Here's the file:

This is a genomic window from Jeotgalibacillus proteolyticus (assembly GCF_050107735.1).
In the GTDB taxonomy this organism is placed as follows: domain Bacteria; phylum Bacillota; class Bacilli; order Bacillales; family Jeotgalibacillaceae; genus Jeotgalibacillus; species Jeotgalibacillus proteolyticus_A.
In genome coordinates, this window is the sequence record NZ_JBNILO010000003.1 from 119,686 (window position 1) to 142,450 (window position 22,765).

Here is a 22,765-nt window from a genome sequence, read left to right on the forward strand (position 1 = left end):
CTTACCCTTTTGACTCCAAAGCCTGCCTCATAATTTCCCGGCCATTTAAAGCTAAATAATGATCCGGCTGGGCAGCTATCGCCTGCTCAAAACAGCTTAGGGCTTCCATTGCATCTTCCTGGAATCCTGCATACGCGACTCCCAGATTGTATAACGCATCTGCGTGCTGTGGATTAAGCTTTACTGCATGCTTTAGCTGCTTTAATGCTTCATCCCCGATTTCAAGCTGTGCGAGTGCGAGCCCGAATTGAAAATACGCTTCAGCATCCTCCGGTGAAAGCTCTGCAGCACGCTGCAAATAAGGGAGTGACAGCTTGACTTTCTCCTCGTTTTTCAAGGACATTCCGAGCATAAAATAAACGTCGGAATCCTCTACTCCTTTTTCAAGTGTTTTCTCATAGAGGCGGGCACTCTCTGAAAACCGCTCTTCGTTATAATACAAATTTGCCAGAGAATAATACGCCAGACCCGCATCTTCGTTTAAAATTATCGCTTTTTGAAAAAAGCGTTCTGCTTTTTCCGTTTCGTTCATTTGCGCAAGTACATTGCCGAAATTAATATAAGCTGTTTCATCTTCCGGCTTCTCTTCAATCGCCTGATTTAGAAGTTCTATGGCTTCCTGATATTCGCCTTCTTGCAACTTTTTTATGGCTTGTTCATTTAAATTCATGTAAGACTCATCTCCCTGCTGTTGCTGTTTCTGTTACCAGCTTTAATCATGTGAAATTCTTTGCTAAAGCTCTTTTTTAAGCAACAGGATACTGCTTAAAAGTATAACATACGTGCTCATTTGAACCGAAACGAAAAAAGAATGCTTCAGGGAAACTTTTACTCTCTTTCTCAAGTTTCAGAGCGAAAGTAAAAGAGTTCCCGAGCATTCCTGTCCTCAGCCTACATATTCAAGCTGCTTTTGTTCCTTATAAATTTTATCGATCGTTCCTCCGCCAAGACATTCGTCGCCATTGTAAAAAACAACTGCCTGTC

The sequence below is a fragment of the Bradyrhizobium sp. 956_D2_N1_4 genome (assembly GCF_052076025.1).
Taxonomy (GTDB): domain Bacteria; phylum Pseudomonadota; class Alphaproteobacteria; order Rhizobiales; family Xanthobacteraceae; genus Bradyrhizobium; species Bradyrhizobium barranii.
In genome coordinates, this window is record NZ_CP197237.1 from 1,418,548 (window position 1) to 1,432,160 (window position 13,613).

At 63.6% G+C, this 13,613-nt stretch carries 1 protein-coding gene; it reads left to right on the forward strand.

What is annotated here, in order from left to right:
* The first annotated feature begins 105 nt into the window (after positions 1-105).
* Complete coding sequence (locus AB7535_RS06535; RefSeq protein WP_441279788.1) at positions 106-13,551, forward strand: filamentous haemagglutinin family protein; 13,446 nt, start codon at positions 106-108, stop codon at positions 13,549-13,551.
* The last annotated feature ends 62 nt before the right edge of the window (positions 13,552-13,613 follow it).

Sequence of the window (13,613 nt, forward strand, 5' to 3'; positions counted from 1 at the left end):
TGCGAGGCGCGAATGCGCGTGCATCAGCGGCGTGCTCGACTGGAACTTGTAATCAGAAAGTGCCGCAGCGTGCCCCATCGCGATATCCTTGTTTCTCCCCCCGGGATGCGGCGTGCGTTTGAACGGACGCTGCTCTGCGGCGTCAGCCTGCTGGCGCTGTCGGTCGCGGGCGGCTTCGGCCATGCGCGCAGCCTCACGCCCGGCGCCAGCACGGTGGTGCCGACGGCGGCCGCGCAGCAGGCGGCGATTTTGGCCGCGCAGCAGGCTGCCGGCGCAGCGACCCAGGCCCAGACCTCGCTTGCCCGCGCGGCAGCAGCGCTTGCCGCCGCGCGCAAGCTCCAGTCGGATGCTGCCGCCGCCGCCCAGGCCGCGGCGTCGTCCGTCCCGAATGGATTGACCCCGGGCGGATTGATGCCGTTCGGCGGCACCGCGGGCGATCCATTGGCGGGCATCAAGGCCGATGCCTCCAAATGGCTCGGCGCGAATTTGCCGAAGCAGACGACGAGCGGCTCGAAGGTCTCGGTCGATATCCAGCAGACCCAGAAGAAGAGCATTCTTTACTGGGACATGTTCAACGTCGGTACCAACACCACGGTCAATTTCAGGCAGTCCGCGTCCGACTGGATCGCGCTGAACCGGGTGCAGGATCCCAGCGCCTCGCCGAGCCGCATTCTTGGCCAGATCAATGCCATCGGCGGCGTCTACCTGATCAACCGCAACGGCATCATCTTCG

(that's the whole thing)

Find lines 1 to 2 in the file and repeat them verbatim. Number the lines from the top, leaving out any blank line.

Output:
This is a genomic window from Jeotgalibacillus proteolyticus (assembly GCF_050107735.1).
In the GTDB taxonomy this organism is placed as follows: domain Bacteria; phylum Bacillota; class Bacilli; order Bacillales; family Jeotgalibacillaceae; genus Jeotgalibacillus; species Jeotgalibacillus proteolyticus_A.